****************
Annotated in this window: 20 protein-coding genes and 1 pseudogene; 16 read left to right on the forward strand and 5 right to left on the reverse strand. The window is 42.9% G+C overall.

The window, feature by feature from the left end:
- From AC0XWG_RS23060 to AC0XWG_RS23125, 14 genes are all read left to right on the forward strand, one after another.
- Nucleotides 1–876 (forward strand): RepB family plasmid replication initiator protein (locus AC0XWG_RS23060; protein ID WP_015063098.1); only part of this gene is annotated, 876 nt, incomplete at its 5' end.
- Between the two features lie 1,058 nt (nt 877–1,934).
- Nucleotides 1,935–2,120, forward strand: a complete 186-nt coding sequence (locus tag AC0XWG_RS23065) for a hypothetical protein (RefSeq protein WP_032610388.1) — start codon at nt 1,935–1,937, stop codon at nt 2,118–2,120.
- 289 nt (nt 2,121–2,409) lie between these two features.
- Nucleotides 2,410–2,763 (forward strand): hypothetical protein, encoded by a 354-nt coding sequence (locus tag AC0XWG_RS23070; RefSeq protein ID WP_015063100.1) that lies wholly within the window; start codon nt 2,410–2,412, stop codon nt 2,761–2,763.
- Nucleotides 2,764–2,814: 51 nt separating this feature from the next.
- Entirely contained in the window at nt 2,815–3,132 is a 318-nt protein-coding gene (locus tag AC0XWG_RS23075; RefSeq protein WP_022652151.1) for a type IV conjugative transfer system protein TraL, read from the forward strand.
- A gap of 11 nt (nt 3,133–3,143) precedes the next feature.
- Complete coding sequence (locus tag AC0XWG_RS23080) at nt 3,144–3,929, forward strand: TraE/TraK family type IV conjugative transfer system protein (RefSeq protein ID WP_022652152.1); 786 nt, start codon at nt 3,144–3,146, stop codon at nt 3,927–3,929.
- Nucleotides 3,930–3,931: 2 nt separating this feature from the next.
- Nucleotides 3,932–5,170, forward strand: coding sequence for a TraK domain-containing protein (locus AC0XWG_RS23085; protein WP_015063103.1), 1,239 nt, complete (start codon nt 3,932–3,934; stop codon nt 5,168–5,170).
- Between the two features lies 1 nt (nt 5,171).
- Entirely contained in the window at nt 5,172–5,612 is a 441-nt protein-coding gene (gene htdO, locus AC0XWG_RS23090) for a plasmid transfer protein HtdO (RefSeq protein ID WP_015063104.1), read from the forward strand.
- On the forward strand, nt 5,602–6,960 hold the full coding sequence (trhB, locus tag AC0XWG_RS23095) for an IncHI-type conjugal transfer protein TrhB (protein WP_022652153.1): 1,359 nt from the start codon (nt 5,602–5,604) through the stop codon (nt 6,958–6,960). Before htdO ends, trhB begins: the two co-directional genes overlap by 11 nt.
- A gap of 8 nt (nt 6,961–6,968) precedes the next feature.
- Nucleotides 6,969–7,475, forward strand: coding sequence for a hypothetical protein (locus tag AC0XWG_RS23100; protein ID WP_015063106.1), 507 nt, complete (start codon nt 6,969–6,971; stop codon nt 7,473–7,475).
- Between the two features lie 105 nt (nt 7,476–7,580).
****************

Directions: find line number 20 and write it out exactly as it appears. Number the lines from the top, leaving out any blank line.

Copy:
- Between the two features lie 105 nt (nt 7,476–7,580).